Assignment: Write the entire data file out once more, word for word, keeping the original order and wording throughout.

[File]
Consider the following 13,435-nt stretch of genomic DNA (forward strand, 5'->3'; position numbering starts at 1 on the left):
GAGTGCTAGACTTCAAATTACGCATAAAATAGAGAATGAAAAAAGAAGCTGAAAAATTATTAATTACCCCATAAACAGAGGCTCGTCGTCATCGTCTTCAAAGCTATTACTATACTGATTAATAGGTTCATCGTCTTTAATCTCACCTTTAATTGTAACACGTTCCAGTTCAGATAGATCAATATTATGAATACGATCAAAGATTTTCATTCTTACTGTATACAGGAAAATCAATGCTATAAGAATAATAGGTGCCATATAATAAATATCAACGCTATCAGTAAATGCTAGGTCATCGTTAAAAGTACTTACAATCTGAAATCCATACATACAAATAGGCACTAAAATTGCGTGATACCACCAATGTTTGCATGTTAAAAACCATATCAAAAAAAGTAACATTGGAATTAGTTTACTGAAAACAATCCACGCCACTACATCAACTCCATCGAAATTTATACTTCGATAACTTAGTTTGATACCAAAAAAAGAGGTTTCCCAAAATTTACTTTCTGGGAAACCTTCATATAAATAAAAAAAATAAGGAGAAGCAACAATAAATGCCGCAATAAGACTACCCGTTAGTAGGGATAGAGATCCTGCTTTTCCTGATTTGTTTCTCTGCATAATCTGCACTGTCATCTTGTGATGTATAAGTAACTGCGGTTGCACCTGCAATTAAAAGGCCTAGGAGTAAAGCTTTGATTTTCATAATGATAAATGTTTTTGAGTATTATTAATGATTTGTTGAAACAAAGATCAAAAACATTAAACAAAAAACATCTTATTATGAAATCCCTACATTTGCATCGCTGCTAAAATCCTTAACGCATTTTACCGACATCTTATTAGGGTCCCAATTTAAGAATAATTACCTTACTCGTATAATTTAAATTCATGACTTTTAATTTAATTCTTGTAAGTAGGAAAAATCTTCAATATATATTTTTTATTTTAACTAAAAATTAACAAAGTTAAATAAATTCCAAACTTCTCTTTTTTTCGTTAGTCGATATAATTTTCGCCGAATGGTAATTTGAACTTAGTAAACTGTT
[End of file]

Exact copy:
Consider the following 13,435-nt stretch of genomic DNA (forward strand, 5'->3'; position numbering starts at 1 on the left):
GAGTGCTAGACTTCAAATTACGCATAAAATAGAGAATGAAAAAAGAAGCTGAAAAATTATTAATTACCCCATAAACAGAGGCTCGTCGTCATCGTCTTCAAAGCTATTACTATACTGATTAATAGGTTCATCGTCTTTAATCTCACCTTTAATTGTAACACGTTCCAGTTCAGATAGATCAATATTATGAATACGATCAAAGATTTTCATTCTTACTGTATACAGGAAAATCAATGCTATAAGAATAATAGGTGCCATATAATAAATATCAACGCTATCAGTAAATGCTAGGTCATCGTTAAAAGTACTTACAATCTGAAATCCATACATACAAATAGGCACTAAAATTGCGTGATACCACCAATGTTTGCATGTTAAAAACCATATCAAAAAAAGTAACATTGGAATTAGTTTACTGAAAACAATCCACGCCACTACATCAACTCCATCGAAATTTATACTTCGATAACTTAGTTTGATACCAAAAAAAGAGGTTTCCCAAAATTTACTTTCTGGGAAACCTTCATATAAATAAAAAAAATAAGGAGAAGCAACAATAAATGCCGCAATAAGACTACCCGTTAGTAGGGATAGAGATCCTGCTTTTCCTGATTTGTTTCTCTGCATAATCTGCACTGTCATCTTGTGATGTATAAGTAACTGCGGTTGCACCTGCAATTAAAAGGCCTAGGAGTAAAGCTTTGATTTTCATAATGATAAATGTTTTTGAGTATTATTAATGATTTGTTGAAACAAAGATCAAAAACATTAAACAAAAAACATCTTATTATGAAATCCCTACATTTGCATCGCTGCTAAAATCCTTAACGCATTTTACCGACATCTTATTAGGGTCCCAATTTAAGAATAATTACCTTACTCGTATAATTTAAATTCATGACTTTTAATTTAATTCTTGTAAGTAGGAAAAATCTTCAATATATATTTTTTATTTTAACTAAAAATTAACAAAGTTAAATAAATTCCAAACTTCTCTTTTTTTCGTTAGTCGATATAATTTTCGCCGAATGGTAATTTGAACTTAGTAAACTGTT